Our colleague Zachary Goldfarb published a big piece over the weekend noting that the United States hasn't made much progress in closing the economic chasm between blacks and whites over the past 50 years.
"Many of the most overt forms of racial discrimination and bias have faded," Goldfarb writes, "but yawning economic gaps have persisted since 1963" — that's the year, note, that Martin Luther King Jr. led the The March on Washington for Jobs and Freedom.
It's an excellent story, worth reading in full. But we've also pulled out some of the key points from the article and put them in chart form.
1) The black unemployment rate has consistently been twice as high as the white unemployment rate for 50 years:
A recent report from the Economic Policy Institute (EPI) notes that this gap hasn't closed at all since 1963. Back then, the unemployment rate was 5 percent for whites and 10.9 percent for blacks. Today, it's 6.6 percent for whites and 12.6 percent for blacks.
2) For the past 50 years, black unemployment has almost always been at recession levels:
"Indeed," notes EPI, "black America is nearly always facing an employment situation that would be labeled a particularly severe recession if it characterized the entire labor force. From 1963 to 2012, the ... annual black unemployment rate averaged 11.6 percent. This was... higher than the average annual national unemployment rate during the recessions in this period — 6.7 percent."
3) The gap in household income hasn't really narrowed at all in the last 50 years:
This chart comes from a recent Census report on income and poverty. Note that just about everyone's seen a decline in real household income since 1999.
4) In fact, the wealth disparity between whites and blacks grew even wider during the Great Recession.
"The wealth gap between minorities and whites has not improved over the past three decades," reports the Urban Institute. "From 1983 to 2010, average family wealth for whites has been about six times that of blacks and Hispanics — the gap in actual dollars growing as average wealth increased for both groups." And the Great Recession exacerbated that gap, as blacks and Hispanics were hit especially hard.
5) Black children are far more likely than whites to live in areas of concentrated poverty:
Black poverty fell quickly between 1959 and 1969, from 55.1 percent to 32.2 percent. But after that, the drop was slower and more uneven. "Arrested progress in the fight against poverty and residential segregation has helped concentrate many African Americans in some of the least desirable housing in some of the lowest-resourced communities in America," the EPI report notes.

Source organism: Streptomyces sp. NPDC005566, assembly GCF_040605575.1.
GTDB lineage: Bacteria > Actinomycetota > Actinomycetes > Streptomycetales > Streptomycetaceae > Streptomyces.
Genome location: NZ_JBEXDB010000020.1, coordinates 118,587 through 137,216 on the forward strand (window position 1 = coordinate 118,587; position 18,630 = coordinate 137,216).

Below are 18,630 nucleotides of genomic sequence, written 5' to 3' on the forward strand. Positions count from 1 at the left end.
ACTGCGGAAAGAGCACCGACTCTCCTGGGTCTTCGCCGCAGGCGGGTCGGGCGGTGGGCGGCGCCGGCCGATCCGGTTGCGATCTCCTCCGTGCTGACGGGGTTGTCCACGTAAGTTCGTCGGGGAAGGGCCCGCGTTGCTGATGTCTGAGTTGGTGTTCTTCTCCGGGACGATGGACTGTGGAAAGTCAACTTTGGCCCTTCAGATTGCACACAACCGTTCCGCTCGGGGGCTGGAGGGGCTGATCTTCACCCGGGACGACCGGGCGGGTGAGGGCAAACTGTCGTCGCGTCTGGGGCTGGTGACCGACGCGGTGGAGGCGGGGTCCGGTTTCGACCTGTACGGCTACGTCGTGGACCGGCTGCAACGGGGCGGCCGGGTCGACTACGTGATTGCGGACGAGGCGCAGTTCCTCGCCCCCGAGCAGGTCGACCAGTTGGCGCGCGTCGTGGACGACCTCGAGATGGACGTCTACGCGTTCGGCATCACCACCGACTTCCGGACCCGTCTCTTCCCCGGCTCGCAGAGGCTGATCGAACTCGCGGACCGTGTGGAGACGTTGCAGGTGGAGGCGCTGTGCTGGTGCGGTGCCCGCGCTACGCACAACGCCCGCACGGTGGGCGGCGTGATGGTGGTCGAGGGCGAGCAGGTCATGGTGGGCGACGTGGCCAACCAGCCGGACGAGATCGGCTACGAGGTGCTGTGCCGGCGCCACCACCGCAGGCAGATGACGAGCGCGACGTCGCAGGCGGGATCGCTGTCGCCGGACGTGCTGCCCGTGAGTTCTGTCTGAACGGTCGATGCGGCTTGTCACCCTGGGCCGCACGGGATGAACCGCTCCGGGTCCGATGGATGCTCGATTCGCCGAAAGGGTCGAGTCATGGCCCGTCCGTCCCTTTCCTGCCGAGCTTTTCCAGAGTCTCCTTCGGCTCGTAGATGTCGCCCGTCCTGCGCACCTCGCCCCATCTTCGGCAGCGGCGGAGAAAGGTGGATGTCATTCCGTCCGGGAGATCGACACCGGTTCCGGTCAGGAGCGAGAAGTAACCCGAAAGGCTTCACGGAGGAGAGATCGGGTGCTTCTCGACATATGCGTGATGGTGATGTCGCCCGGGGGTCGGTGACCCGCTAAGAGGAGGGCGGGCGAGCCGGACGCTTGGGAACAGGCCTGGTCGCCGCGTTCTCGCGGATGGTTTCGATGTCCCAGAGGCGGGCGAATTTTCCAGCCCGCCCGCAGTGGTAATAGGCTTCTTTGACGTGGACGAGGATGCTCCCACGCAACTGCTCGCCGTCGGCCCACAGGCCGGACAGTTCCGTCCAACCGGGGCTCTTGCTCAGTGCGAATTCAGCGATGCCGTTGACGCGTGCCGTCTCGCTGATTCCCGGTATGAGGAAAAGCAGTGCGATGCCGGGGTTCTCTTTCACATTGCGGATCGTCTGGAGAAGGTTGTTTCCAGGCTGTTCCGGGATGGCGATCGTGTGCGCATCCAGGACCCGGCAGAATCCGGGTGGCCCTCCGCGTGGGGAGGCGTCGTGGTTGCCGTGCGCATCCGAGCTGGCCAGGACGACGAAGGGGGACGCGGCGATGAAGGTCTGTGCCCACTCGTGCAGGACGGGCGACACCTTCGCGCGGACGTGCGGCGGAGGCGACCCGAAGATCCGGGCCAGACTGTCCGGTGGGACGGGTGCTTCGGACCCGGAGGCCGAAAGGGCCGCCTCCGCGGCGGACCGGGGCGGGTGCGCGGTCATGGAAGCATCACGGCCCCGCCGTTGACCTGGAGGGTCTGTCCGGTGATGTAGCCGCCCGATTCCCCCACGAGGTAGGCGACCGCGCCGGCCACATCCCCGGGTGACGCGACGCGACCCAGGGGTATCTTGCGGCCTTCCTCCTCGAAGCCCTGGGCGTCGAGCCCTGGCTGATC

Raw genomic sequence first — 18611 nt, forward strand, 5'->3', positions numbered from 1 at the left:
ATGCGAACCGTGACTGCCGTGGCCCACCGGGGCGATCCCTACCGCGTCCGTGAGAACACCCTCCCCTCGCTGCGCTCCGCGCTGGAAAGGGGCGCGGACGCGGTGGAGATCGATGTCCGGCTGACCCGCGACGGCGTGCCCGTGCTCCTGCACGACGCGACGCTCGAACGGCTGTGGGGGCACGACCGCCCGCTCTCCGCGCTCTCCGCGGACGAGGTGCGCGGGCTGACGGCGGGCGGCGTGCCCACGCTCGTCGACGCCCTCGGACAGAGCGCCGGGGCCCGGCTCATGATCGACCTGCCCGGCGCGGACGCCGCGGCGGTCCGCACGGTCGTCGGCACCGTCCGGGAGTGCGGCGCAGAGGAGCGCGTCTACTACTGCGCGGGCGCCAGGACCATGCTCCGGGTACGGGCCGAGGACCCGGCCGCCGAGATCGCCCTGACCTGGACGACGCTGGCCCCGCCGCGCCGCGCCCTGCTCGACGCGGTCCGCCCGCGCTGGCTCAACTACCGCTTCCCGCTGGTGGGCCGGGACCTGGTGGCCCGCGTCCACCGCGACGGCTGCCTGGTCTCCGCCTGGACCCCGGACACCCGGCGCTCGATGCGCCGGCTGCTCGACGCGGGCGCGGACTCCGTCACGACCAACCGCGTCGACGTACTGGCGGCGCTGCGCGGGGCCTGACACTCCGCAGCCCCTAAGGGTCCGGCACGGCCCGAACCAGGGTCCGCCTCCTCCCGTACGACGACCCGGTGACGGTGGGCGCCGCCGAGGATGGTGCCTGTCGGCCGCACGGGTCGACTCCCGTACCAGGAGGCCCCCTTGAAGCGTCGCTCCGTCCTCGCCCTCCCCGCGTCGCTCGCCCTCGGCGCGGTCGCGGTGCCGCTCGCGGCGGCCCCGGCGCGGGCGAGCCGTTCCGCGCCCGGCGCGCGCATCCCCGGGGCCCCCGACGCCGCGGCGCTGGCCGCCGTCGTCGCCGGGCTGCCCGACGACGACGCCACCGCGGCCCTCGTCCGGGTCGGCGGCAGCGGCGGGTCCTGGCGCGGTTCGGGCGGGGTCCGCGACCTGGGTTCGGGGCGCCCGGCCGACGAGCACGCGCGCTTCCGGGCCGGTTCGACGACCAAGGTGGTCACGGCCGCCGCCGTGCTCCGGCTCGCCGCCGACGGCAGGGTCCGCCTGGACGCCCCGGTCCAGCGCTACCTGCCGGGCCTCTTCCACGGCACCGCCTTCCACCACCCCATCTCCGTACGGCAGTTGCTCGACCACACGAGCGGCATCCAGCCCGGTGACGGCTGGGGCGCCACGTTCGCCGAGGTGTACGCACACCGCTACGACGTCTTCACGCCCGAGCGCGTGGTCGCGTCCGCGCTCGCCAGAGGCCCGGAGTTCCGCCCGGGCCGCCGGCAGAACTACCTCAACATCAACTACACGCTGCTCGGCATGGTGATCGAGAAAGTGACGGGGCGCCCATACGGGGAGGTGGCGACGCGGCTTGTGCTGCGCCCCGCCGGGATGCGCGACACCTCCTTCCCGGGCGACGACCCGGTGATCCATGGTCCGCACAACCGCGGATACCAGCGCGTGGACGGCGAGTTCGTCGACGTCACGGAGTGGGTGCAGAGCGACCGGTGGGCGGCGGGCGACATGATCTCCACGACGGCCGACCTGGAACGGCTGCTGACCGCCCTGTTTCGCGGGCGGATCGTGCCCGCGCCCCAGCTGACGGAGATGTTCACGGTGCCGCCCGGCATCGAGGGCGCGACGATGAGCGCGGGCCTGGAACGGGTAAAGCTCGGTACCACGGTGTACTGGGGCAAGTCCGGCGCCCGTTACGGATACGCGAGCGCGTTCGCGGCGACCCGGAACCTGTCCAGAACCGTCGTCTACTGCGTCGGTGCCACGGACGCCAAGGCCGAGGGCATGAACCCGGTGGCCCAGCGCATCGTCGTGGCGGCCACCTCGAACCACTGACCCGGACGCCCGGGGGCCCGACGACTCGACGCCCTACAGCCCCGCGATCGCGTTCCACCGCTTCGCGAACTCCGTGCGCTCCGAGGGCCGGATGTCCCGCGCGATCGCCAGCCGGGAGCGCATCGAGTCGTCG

And those poorer neighborhoods have a way of perpetuating inequality, the report points out: "Poor black neighborhoods also have environmental hazards that impact health. A very serious one is higher exposure to lead, which impedes learning, lowers earnings, and heightens crime rates. While rates of lead exposure have been declining for all races, African American children continue to have the highest exposure rate."
6) The desegregation of public schools essentially halted in 1980.
"Although the share of black children in segregated schools had dropped to 62.9 percent by the early 1980s, the subsequent lack of commitment by the federal government and multiple Supreme Court decisions antagonistic to school desegregation have led to a reversal," notes EPI.
Why does that matter? "Promoting school integration is important because — now as a half century ago — segregated schools are unequal schools," the report adds. "The more nonwhite students a school has, the fewer resources it has. A 10 percentage-point increase in the share of nonwhite students in a school is associated with a $75 decrease in per student spending."
7) Blacks are far more likely to be uninsured than whites. That's true for both adults and children:
The chart above comes from a recent report by the Kaiser Family Foundation, which notes that the Affordable Care Act could shrink the gap: "The large majority of uninsured people of color have incomes that would qualify for the ACA Medicaid expansion or premium tax credits for exchange coverage." That said, a lot depends on how many states decide to expand Medicaid coverage under the new law.